Greece to boost military amid tension with neighbour Turkey
Greece will be bolstering its military with new armament programmes, a boost to military personnel and the development of the country's defence industry, the government spokesman said Monday, as a tense stand-off with neighbouring Turkey has led to concerns of open conflict between the two NATO allies.
Athens: Greece will be bolstering its military with new armament programmes, a boost to military personnel and the development of the country's defence industry, the government spokesman said Monday, as a tense stand-off with neighbouring Turkey has led to concerns of open conflict between the two NATO allies.
Ankara is currently facing off against Greece and Cyprus over oil and gas exploration rights in the eastern Mediterranean. Greece and Turkey have deployed naval and air forces to assert their competing claims in the region.
The Turkish leadership is unleashing, on a near daily basis, threats of war and makes provocative statements against Greece, Greek government spokesman Stelios Petsas said.
We respond with political, diplomatic and operational readiness, determined to do whatever is necessary to protect our sovereign rights. Petsas said Prime Minister Kyriakos Mitsotakis would be announcing details of plans to upgrade the country's military, during his annual state of the economy speech on Saturday.
We are in contact with friendly countries in order to reinforce the equipment of our armed forces, Petsas said. Last week, Greece raised 2.5 billion euros (USD 2.96 billion) in a bond auction as the country seeks to increase military spending and raise funds for businesses affected by the coronavirus pandemic.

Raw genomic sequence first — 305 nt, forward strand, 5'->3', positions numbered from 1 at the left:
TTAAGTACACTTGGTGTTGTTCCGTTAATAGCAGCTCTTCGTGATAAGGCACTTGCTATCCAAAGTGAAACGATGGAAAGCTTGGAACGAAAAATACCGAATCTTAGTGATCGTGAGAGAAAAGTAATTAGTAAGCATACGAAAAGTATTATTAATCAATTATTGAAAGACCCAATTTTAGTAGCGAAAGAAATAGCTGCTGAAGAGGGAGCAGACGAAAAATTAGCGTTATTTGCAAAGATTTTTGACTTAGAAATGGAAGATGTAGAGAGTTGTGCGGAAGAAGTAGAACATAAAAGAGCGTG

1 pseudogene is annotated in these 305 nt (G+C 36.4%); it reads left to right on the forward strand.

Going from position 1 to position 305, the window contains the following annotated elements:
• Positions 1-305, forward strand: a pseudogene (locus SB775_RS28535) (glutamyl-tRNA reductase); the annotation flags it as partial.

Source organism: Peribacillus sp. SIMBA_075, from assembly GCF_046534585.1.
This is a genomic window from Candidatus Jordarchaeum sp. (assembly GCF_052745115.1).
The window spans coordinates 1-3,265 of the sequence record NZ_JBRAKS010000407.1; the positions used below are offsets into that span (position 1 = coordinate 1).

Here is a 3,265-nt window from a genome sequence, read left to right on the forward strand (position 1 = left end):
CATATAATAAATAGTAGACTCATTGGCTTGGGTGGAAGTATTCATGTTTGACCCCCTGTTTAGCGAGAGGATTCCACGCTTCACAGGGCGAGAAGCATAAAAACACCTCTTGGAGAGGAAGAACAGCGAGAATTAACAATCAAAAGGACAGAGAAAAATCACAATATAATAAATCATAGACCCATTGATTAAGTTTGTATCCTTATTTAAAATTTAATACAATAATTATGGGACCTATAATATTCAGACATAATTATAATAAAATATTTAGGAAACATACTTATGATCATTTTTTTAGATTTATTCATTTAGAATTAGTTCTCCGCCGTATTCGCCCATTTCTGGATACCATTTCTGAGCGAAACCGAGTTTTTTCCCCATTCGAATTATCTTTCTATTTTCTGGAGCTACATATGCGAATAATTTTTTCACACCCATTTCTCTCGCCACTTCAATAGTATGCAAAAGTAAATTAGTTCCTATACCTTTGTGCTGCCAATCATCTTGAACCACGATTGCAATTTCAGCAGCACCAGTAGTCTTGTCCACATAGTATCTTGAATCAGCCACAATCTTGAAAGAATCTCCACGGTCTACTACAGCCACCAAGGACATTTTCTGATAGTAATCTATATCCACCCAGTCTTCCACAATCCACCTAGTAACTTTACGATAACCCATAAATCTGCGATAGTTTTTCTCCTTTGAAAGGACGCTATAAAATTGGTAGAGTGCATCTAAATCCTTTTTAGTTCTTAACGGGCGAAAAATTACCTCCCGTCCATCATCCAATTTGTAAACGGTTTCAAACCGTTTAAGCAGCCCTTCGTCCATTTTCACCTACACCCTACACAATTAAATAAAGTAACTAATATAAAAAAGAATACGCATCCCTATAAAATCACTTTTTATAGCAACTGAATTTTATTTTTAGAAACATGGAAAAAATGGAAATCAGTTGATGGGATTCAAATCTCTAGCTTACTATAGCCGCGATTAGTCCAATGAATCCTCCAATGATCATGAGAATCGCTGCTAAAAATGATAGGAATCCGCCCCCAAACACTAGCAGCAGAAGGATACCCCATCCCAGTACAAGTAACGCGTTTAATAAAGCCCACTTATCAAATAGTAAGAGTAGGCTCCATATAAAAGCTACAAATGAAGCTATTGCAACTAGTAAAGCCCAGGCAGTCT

Greek media have reported the purchases may include French-made Rafale fighter jets and at least one French frigate. Petsas said Mitsotakis would be meeting with French President Emmanuel Macron on Thursday on the sidelines of a meeting in Corsica of European Union Mediterranean countries.
Last Saturday, Turkish President Recep Tayyip Erdogan warned Greece to enter talks over disputed eastern Mediterranean territorial claims or face the consequences.
They're either going to understand the language of politics and diplomacy, or in the field with painful experiences, he said.
Greece and Turkey have come to the brink of war three times since the mid-1970s, including once over exploration rights in the Aegean Sea.
The current dispute escalated when Turkey sent seismic research vessel Oruc Reis, accompanied by warships, to prospect for oil and gas reserves in an area between Cyprus and the Greek island of Crete that Athens claims as its own continental shelf.
Greece sent its own warships to the area and put its armed forces on alert.